# Is there some reason why $\ln(x^2+x) - \ln x = \ln (x+1)$ would not always be true?

I ask because although I've learned in calculus class that it is a valid algebraic rule to work with logarithms, wolfram alpha doesn't unequivocally say that it is always true, which leaves me wondering if there is some condition I'm missing somewhere.

Thank you for any help!

• Check for $x \in (-1,0]$. In that interval $\ln(x+1)$ is defined but not $\ln(x)$. However your equality is true for all $x>0$.
– Axel
Jun 24, 2021 at 8:17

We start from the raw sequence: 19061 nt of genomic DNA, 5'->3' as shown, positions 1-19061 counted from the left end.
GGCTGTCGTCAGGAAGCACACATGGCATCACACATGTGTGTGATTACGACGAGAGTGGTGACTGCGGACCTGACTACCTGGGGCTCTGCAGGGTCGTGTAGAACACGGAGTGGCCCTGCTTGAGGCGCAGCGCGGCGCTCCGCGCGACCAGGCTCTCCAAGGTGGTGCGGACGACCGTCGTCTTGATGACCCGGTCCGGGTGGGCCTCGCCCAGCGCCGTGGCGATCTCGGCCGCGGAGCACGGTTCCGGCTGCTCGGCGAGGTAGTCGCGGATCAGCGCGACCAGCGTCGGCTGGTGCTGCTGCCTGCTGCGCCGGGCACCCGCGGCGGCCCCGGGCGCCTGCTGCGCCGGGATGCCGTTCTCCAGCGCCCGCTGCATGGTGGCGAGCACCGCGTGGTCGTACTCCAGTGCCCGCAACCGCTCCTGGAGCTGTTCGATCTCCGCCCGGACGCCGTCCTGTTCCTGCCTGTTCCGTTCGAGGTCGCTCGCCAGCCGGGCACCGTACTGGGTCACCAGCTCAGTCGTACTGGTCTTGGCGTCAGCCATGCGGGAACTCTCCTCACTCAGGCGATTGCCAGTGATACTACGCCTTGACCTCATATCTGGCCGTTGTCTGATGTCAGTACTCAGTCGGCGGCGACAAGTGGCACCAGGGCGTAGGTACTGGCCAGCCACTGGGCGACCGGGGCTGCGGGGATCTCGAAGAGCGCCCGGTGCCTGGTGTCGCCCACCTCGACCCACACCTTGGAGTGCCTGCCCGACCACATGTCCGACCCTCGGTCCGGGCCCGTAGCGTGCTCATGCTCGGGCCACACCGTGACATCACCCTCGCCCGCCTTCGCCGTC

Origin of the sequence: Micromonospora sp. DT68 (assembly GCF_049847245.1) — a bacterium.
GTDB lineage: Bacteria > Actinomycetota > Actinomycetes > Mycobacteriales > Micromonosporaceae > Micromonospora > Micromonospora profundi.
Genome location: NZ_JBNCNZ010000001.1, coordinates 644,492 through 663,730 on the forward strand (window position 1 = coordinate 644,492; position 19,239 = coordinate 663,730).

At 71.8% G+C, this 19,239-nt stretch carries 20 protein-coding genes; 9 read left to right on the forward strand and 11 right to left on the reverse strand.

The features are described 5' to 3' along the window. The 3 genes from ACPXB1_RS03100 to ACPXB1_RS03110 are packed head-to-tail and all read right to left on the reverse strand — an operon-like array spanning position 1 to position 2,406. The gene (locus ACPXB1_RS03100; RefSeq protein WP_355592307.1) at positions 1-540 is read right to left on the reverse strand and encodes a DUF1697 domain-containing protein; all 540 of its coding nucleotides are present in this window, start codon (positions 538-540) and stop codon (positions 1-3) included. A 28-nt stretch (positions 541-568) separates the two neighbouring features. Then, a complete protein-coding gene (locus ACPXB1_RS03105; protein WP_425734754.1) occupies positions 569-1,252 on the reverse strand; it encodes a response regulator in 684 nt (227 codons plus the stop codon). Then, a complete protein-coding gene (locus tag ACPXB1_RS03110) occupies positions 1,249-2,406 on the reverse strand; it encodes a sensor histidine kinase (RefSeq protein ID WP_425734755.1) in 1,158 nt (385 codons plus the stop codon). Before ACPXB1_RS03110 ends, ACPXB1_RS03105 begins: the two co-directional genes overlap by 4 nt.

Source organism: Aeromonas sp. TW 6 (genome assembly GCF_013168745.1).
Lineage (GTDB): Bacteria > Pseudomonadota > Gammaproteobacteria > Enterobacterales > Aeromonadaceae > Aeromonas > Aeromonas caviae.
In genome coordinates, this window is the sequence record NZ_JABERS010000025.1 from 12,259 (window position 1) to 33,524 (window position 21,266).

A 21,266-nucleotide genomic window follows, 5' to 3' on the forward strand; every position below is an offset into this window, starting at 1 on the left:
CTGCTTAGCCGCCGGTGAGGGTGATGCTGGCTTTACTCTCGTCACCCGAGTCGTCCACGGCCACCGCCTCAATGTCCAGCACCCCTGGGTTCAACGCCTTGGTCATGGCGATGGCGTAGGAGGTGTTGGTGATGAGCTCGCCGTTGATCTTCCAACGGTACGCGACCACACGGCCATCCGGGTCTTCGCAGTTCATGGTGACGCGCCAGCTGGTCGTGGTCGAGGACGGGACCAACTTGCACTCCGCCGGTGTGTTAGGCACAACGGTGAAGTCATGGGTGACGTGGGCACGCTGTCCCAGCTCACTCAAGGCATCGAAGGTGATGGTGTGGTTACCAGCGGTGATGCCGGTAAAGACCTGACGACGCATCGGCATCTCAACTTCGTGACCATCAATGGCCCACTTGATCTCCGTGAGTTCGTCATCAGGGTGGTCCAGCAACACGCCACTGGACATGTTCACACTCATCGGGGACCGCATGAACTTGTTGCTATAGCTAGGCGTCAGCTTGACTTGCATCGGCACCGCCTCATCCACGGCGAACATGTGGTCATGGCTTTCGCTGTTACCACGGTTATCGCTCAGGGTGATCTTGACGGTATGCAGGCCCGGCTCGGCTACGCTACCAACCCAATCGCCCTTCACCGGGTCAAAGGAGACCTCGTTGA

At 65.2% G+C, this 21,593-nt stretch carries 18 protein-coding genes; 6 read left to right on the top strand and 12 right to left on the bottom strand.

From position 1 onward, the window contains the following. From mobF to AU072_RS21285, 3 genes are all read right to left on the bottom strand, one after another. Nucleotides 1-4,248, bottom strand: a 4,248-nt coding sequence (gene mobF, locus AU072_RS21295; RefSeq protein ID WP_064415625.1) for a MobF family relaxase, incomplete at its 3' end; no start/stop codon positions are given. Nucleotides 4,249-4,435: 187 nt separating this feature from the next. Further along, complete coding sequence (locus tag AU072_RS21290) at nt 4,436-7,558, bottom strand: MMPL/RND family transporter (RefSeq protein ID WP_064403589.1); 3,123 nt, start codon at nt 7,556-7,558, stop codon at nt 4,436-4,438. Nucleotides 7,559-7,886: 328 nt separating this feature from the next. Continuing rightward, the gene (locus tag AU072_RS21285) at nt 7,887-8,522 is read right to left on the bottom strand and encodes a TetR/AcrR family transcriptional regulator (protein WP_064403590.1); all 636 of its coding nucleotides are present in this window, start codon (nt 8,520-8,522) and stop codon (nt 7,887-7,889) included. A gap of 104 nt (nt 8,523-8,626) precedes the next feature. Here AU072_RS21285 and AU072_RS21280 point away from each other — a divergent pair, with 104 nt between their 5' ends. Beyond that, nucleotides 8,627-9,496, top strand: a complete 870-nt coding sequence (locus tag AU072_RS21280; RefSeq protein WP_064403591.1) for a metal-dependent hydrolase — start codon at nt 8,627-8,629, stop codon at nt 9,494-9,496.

• It's true where everything is defined, but it's not always defined Jun 24, 2021 at 8:19

The domain of LHS is $$(0,\infty)$$ while that of RHS is $$(-1,\infty)$$
So yes , LHS=RHS would not be true in the case of $$x\in (-1,0]$$ because if $$x\in(-1,0]$$ then LHS will be undefined and RHS will be defined and since they are equal it will lead to a contradiction.
They both will be equal to each other in their common domain i.e. $$x\in(0,\infty)$$